With regular tire inspections, you can avoid many problems. Tire inspection isn’t just for dry rot, but it is helpful.

Check the tires monthly for signs of the dry rot we talked about. If you notice cracks, discoloration, or anything else that seems unusual, have it checked.

2. Stay out of the sun

Just as UV rays are bad for your skin, sunlight is bad for the rubber in your tires. If you live in a warm, sunny climate, you should try to park in the shade whenever possible.

Otherwise, the UV rays could prematurely disturb the side wall. If you can’t park in a shaded area, it would be helpful to have a car cover.

3. Clean/Protect

It is important to keep tires clean and protected. With car wash soap and a clean rag, you can keep contaminants and dirt off the surface of the tire.

Be sure to rinse the tires well after washing them. You don’t want soap left over. Additionally, it is helpful to dry the tires to ensure the best protection.

4. Avoid harmful products

After washing your tires, you need to pay attention to the products you use on them. Whether you choose special cleaning products or want to protect them after cleaning, you should carefully read the ingredients of the chosen solution.

It is best to stay away from products that contain petroleum. These are known to degrade the rubber material, causing premature cracking.

5. Keep tires inflated

Rotten tires usually occur because they are not used and age. However, dry rot can also occur in regularly used tires.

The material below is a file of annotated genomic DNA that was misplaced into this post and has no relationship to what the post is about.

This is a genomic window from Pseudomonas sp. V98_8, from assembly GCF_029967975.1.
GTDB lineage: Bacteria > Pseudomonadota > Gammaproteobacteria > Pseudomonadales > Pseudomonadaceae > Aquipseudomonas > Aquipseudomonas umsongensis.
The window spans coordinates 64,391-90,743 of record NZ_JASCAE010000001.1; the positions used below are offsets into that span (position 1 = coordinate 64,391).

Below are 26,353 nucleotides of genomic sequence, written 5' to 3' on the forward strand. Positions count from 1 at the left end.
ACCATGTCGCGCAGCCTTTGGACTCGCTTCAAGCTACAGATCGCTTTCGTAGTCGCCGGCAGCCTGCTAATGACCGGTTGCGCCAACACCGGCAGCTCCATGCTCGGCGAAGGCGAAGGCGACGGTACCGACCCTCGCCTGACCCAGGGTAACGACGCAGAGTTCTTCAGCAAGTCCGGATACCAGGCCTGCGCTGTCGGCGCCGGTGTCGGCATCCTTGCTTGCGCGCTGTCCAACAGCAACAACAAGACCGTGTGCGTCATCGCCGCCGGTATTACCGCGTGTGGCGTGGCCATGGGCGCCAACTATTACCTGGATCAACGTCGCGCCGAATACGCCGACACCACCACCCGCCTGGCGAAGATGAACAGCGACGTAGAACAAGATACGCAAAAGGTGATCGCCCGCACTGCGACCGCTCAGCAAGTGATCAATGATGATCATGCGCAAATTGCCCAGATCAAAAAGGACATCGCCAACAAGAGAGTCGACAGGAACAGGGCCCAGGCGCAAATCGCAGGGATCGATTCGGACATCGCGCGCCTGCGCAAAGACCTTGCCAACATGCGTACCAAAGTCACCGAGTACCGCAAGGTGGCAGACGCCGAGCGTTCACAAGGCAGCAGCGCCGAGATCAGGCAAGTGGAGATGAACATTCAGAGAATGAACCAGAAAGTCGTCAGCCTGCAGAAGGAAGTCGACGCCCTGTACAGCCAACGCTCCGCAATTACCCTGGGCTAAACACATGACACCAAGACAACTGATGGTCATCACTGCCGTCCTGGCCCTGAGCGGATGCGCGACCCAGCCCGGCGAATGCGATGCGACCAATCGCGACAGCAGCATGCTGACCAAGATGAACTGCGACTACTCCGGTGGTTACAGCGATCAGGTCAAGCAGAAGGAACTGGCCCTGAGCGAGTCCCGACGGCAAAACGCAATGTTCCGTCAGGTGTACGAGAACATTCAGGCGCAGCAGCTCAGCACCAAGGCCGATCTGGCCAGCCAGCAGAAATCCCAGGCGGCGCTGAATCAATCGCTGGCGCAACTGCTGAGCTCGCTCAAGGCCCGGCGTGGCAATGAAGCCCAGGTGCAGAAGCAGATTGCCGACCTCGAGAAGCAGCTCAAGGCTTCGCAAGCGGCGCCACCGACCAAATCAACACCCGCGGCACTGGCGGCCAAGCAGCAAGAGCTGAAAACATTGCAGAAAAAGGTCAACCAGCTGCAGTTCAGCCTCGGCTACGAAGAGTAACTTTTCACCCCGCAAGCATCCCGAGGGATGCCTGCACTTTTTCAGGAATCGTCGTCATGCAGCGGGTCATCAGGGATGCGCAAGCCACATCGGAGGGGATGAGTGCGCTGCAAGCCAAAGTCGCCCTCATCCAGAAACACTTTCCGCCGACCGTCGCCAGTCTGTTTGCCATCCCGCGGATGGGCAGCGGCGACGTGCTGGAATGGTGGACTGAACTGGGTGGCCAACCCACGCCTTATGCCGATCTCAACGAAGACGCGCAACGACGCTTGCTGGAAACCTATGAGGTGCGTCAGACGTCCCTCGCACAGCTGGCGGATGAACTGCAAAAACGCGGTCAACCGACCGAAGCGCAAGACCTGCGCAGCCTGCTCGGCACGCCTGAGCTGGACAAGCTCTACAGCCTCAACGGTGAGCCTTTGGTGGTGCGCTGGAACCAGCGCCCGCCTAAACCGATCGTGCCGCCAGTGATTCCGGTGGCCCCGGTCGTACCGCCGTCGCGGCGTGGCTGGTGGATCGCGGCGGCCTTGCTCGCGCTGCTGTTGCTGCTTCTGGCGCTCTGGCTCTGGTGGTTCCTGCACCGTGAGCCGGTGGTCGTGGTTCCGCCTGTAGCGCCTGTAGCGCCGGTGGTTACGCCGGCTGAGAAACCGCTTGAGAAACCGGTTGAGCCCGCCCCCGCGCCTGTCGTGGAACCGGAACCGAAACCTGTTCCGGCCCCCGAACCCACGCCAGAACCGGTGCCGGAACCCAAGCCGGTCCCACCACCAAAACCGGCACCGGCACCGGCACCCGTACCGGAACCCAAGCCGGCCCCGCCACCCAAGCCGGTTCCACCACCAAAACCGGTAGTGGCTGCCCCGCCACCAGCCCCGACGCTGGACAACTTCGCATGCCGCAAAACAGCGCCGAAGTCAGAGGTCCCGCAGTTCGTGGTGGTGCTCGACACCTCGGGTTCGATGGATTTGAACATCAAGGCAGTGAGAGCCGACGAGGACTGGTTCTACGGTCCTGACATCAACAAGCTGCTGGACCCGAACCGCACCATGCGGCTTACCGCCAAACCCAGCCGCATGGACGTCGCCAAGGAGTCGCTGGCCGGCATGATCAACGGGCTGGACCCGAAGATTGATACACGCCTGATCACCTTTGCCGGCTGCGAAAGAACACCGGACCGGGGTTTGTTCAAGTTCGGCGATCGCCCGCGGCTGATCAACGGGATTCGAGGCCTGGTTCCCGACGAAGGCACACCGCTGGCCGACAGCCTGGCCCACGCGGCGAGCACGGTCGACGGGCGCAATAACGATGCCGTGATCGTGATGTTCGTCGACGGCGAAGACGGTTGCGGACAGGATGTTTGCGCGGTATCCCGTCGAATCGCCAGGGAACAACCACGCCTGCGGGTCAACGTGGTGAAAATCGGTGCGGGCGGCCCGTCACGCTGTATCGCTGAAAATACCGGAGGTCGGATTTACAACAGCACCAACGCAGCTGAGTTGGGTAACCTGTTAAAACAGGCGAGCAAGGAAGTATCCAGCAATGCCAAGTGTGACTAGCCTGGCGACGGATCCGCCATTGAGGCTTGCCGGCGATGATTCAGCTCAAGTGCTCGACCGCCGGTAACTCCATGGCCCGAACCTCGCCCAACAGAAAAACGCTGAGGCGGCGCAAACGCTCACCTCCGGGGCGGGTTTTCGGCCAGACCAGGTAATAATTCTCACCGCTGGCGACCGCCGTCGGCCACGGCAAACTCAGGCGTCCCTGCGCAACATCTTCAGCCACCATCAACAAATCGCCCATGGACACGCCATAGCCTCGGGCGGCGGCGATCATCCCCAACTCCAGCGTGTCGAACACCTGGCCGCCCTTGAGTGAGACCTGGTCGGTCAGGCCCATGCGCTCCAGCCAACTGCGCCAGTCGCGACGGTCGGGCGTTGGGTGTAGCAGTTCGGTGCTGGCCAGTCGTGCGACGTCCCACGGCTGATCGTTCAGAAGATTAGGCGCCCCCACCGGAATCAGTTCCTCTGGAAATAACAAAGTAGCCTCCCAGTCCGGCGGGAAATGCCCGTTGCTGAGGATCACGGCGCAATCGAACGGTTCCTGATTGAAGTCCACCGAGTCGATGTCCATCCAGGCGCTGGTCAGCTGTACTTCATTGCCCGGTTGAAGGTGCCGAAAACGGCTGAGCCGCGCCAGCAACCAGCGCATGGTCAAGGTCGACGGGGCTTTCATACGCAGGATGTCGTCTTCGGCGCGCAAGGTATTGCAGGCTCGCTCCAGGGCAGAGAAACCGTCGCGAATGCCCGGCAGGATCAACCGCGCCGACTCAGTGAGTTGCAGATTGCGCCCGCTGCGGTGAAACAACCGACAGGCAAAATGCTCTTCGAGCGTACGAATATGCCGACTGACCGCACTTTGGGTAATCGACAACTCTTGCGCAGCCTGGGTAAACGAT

Driving with underinflated tires will cause unnecessary tire wear. The underinflated tire generates an excessive amount of heat, which causes cracks and separation of the tread.

To avoid this, you should regularly check the inflation level. It is often recommended to check tire pressure every month. However, you should also check it every time the weather changes significantly. If the tread is already starting to crack, it will become increasingly difficult to maintain normal tire pressure as air can leak. In addition to preventing dry rot, proper inflation keeps you safe on the road and helps prevent overall tread wear.

RELATED: How to Find the Right Pressure for Your Car Tires (4 Steps)

6. Don’t overload the tires

Your car tires are designed to fit your particular vehicle. They are not universal and have a specific load capacity. This rating is the weight of the vehicle plus whatever you decide to load in the car, truck, or SUV. You can find the cargo capacity in your car’s owner’s manual.

If you create more weight than this recommendation, you overload the vehicle. This condition adds unnecessary stress to the car’s tires as well as the suspension system. This extra weight can cause tire cracks and blowouts.

7. Store Tires Correctly

If you won’t be using your car for a short period of time, it’s important to store your tires properly. Let’s say you drive a classic car or have a motor home. Either way, you may need to determine where to store the vehicle where it will remain protected. Ideally, you want to remove as much weight as possible from the tires, even if that means putting it on a lift or strong jack stands. You’ll also want to keep the vehicle out of direct sunlight, preferably in a garage or under a blanket.

If you cannot remove the weight from the tires, you should drive the vehicle a short distance every three months. At a minimum, you want to maneuver the vehicle slightly so that the weight is placed elsewhere on the tires.

On the other hand, if you need to store tires off the vehicle, such as snow or summer tires, during the off-season, you’ll want to follow some of the same guidelines. Hang them on hooks in a covered area, away from the elements. They should not be stored on the ground and there should be no direct contact with sunlight.